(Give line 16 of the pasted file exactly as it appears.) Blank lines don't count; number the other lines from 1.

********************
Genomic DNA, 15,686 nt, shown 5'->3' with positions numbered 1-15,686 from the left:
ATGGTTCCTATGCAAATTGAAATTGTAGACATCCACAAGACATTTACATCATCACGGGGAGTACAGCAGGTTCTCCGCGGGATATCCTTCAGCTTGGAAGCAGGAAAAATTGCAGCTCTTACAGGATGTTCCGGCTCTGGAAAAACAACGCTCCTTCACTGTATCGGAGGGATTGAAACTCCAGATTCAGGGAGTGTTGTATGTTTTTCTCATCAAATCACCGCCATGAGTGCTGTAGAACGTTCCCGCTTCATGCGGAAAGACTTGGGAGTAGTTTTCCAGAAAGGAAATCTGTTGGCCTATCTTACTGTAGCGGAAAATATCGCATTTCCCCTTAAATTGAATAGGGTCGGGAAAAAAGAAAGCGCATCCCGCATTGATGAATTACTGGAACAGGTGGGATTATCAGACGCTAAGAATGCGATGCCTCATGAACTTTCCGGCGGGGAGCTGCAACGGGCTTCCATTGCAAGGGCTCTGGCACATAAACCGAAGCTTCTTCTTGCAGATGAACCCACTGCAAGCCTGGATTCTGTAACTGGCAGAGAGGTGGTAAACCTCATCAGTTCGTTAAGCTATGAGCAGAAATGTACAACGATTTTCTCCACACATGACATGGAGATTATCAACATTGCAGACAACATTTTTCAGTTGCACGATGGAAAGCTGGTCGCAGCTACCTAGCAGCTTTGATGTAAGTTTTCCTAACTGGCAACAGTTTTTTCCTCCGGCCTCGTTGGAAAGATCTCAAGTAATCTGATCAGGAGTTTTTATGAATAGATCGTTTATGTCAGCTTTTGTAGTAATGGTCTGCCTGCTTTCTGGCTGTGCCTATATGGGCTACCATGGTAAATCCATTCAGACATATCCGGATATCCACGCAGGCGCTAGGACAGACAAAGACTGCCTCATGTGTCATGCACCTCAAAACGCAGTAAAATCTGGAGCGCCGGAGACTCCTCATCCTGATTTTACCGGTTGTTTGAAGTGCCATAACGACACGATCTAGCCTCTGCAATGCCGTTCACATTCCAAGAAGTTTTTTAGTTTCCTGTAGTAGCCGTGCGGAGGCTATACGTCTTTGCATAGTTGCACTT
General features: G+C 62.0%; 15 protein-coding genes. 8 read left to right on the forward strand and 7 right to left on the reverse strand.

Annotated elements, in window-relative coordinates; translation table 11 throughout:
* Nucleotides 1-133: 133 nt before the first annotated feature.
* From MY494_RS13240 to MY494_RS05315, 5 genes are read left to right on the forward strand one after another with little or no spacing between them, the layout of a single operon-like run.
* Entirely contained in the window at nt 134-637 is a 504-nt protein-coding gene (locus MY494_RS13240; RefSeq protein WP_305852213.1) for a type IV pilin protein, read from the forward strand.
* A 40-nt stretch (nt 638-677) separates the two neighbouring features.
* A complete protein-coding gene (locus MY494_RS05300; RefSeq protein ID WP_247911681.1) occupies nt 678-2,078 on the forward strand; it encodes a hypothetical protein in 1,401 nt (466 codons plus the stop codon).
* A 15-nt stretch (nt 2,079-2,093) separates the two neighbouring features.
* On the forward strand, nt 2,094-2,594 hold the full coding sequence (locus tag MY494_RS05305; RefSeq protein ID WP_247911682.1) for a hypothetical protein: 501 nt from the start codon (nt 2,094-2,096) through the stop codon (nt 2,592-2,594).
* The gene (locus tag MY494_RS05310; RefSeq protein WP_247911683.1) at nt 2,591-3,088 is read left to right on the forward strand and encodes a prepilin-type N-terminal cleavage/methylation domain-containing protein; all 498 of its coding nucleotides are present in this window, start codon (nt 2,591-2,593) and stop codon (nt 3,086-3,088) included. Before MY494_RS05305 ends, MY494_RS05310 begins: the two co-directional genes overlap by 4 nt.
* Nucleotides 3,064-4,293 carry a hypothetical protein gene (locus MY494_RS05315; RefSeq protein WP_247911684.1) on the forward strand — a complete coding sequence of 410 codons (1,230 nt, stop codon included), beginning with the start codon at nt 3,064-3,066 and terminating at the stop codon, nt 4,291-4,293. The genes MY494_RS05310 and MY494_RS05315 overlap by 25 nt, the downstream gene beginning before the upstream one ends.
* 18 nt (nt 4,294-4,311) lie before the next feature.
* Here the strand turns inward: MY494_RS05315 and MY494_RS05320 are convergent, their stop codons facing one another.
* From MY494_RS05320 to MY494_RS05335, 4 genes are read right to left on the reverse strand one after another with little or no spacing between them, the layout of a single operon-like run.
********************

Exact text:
* From MY494_RS05320 to MY494_RS05335, 4 genes are read right to left on the reverse strand one after another with little or no spacing between them, the layout of a single operon-like run.